What a lash up!!! Just in case anyone was wondering how the carburation was developing on the 1930 M90 I thought I’d post this picture of the steps taken to check and correct the float height on the Amac 10MDY currently fitted to the bike. It’s the wrong carb for the year and I’d like a later Amal 29/001 if anyone can help but “we are where we are” on this one…
The Amal twin floats are most likely 15 degree items that have been machined to operate on the level so to speak. But they were clearly never designed to operate with the Amac. After making up a new, elongated float chamber holding bolt complete with a spigot for some clear plastic pipe it was easy to see that the float level was some 6mm too high. Adding the aluminium spacer drops the level back downwards and this setup should help with fine tuning once back on the bike. I’ll make up a proper brass spacer and new banjo bolt once the correct dimensions are established as the existing one is too short to work with the spacer.
All this is yet another example of how much time can be spent trying to get groups of disparate components from different eras to work together with some degree of harmony.
To paraphrase Robert M. Pirsig “it is better for a good idea to destroy a motorcycle than for an owner’s club to destroy a good idea”. Sometimes a chap has to stand upright in the face of those without clear vision and those who would seek to maintain the “status quo”. Nigel O’Connell is just such a man and, close to the Welsh seaside town of Aberystwyth, he found Paul and the guys at Norley frame kits were willing and able to turn his wet dream into cold steel.
Norley have been making Manx Norton frames for 40 years and also produce frames for other high-profile companies involved in the re-creation of iconic motorcycles. The café-racer things has always appealed and whilst everyone wants an Ogri-bike few can afford the Vincent technology to power it. After spotting this gap in the market a few evenings were spent with beer mats in the pub and the Harley/Buell engine’d Norley frame was born. Weighing in at 15.5kg including swinging arm it shares its geometry with the original Manx Norton featherbed design.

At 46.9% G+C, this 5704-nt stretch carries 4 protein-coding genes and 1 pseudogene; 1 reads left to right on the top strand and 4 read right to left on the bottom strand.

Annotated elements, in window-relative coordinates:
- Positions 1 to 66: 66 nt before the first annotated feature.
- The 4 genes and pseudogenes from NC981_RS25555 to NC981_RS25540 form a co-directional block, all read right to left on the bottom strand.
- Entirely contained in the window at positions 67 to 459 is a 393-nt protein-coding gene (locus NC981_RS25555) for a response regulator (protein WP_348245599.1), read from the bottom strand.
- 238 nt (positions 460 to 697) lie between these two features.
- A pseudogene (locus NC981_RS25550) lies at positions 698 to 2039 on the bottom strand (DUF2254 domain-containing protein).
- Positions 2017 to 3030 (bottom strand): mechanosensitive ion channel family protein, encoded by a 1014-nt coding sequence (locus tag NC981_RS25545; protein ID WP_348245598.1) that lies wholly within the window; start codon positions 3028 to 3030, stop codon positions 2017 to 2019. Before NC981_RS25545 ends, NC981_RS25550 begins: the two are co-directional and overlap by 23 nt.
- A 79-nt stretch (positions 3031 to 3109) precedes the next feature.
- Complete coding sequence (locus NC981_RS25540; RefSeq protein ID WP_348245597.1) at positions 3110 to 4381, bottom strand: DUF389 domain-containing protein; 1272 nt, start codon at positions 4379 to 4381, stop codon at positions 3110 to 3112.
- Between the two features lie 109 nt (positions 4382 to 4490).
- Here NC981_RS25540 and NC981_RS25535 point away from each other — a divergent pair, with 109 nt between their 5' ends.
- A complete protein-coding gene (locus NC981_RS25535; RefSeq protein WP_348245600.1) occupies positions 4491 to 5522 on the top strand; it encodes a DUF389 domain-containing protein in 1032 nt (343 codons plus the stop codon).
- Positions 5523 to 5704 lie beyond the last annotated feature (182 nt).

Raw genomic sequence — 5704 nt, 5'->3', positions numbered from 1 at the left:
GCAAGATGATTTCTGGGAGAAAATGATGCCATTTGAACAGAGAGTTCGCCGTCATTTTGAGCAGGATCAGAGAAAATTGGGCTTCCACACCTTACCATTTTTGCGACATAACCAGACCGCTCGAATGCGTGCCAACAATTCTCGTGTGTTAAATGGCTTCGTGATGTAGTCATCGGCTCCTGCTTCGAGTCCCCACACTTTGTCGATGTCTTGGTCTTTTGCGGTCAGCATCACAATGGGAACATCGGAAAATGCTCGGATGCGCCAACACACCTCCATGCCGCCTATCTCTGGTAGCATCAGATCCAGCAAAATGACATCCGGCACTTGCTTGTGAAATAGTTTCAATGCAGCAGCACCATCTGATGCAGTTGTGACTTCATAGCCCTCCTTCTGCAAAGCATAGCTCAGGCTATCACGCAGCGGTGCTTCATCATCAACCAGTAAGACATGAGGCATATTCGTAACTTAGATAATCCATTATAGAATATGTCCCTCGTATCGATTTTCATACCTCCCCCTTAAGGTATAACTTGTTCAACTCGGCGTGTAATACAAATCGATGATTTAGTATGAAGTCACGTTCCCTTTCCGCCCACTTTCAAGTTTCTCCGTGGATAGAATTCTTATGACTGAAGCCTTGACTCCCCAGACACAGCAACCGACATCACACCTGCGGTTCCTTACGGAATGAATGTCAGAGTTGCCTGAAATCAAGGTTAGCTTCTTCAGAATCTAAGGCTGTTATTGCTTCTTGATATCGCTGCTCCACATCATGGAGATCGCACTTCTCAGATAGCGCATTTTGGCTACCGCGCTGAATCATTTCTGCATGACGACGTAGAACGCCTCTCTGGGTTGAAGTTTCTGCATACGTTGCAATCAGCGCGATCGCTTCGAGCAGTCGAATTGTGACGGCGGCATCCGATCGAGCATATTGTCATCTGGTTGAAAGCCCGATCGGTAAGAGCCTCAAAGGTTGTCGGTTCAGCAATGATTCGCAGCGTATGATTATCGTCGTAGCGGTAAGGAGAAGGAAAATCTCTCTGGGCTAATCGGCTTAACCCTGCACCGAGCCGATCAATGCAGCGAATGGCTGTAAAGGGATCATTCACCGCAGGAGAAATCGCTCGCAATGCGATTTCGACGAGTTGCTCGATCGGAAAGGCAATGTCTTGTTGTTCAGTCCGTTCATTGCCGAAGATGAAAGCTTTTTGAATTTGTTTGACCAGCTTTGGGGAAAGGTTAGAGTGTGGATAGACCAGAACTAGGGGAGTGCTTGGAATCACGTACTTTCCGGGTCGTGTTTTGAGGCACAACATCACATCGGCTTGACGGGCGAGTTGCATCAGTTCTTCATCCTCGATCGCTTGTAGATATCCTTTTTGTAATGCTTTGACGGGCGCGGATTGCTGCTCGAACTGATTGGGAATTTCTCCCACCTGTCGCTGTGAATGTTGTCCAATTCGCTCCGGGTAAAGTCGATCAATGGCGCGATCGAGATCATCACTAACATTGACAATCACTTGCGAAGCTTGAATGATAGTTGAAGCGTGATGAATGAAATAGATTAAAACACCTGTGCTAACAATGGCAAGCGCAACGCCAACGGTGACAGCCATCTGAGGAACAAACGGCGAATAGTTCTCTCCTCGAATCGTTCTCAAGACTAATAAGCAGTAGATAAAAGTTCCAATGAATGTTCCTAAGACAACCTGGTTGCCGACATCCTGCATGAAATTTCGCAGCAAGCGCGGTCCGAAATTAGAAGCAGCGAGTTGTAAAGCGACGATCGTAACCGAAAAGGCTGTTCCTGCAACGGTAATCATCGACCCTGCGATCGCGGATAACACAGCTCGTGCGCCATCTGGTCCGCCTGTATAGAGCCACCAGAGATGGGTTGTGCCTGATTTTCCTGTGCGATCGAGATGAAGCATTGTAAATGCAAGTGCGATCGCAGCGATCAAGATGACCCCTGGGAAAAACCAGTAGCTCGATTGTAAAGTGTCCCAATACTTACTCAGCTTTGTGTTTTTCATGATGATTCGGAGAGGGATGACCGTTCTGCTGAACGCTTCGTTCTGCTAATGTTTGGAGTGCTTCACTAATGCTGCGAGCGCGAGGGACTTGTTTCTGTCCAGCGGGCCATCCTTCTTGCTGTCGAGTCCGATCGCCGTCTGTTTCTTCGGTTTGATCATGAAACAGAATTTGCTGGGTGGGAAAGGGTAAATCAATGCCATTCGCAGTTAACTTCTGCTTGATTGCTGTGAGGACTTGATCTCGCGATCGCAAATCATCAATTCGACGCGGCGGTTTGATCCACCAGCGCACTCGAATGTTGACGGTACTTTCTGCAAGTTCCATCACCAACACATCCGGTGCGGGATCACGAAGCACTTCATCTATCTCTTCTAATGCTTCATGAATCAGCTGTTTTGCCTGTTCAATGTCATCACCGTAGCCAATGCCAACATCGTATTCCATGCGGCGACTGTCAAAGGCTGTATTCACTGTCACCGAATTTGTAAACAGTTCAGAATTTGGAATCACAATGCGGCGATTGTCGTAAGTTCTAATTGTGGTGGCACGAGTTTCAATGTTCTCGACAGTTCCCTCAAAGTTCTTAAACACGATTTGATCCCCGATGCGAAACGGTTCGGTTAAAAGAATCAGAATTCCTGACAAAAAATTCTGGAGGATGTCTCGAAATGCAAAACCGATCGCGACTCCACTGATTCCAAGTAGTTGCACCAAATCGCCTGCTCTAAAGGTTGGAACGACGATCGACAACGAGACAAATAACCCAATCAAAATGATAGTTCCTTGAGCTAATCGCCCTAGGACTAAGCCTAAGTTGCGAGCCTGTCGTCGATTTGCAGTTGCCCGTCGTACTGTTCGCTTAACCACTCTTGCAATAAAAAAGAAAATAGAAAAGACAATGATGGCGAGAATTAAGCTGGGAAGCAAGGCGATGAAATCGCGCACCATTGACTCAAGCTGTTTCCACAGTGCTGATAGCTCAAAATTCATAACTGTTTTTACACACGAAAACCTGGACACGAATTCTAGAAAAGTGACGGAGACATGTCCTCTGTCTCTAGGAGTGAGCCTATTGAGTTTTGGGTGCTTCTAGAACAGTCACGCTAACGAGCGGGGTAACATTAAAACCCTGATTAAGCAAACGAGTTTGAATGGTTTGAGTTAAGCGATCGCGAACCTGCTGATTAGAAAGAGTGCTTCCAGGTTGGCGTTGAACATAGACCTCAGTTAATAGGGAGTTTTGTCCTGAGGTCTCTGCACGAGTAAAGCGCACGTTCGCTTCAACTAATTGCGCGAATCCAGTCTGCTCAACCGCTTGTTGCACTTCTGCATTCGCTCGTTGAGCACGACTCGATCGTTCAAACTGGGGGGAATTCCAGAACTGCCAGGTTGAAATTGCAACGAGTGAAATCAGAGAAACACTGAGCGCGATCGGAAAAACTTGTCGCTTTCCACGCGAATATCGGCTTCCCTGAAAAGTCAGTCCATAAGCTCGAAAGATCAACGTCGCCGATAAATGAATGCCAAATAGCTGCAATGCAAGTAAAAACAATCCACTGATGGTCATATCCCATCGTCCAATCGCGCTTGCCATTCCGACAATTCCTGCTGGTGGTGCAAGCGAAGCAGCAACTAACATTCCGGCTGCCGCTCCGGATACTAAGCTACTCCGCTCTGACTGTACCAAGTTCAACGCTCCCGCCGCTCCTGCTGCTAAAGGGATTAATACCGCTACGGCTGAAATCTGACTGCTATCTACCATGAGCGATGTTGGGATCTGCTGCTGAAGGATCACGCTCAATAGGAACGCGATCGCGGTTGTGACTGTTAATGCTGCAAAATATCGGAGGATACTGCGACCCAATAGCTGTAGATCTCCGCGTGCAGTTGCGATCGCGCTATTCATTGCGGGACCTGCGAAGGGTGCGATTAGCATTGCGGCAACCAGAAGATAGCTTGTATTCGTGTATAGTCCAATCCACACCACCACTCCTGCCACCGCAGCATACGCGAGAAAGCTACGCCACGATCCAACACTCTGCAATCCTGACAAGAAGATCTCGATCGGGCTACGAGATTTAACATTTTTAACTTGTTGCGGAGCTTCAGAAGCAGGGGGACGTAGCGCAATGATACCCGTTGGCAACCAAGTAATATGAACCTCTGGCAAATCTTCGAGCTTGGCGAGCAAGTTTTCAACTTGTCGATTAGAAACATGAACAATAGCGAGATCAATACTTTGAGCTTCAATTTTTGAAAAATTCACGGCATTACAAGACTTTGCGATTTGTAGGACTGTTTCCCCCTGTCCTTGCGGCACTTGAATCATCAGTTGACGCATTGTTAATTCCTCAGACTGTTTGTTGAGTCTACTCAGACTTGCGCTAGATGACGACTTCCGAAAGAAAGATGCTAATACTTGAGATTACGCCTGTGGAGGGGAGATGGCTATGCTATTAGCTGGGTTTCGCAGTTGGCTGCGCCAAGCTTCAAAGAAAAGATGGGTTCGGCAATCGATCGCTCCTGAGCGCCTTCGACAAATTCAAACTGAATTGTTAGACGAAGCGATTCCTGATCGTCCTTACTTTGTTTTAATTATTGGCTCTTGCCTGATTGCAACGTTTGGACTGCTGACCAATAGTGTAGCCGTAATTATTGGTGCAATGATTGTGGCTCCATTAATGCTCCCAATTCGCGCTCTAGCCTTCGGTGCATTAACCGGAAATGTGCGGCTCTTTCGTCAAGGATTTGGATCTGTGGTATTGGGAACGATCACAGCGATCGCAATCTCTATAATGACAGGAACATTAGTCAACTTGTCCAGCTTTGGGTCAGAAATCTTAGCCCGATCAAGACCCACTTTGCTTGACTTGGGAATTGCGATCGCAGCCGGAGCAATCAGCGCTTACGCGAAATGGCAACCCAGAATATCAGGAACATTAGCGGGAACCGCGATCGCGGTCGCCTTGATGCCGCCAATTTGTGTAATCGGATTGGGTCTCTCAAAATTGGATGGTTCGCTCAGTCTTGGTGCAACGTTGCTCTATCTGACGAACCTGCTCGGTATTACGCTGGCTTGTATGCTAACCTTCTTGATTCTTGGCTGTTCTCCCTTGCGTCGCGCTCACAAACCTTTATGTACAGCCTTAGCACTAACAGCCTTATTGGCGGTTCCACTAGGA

Nigel’s project began with a perfectly good Buell XB12 that was a nice, but not quite mint, example. The sort of bike you’d be happy to ride in all weathers and not have to worry about cleaning nano-seconds afterwards. Yet smart enough to impress outside the pub.
Why not drive it down to Wales in the back of the van and completely dismantle it then? I confess to being initially sceptical but after the first visit and talking with Paul I began to see a chink of light. This is the first XB frame kit that Norley have produced and so the first job was to take the bike apart and build a new jig using the original frame. The motor is suspended from the beam frame in the donor bike and this means some lateral thinking when moving the lump across to its new home.
The concept of the new bike is a not-so subtle blend of new and old that retains the essential characteristics of the classic café-racer and the Buell Lightning. To Nigel, this means keeping the original Buell wheels and especially the unique rim-mounted disc brake. A conversion to chain drive is unavoidable and to retain the fat Buell rear wheel caused a number of alignment issues. One rear wheel was sacrificed to the cause and Nigel now has all different varieties of Buell front forks coming from his ears.
The amazing thing is that it all does fit together and looks in proportion to boot! I’m looking forward to our next visit and a chance to see the completed rolling chassis. There’s a lot of work to do yet of course but this will be a massive step forward and I’ll publish some photos as the project develops.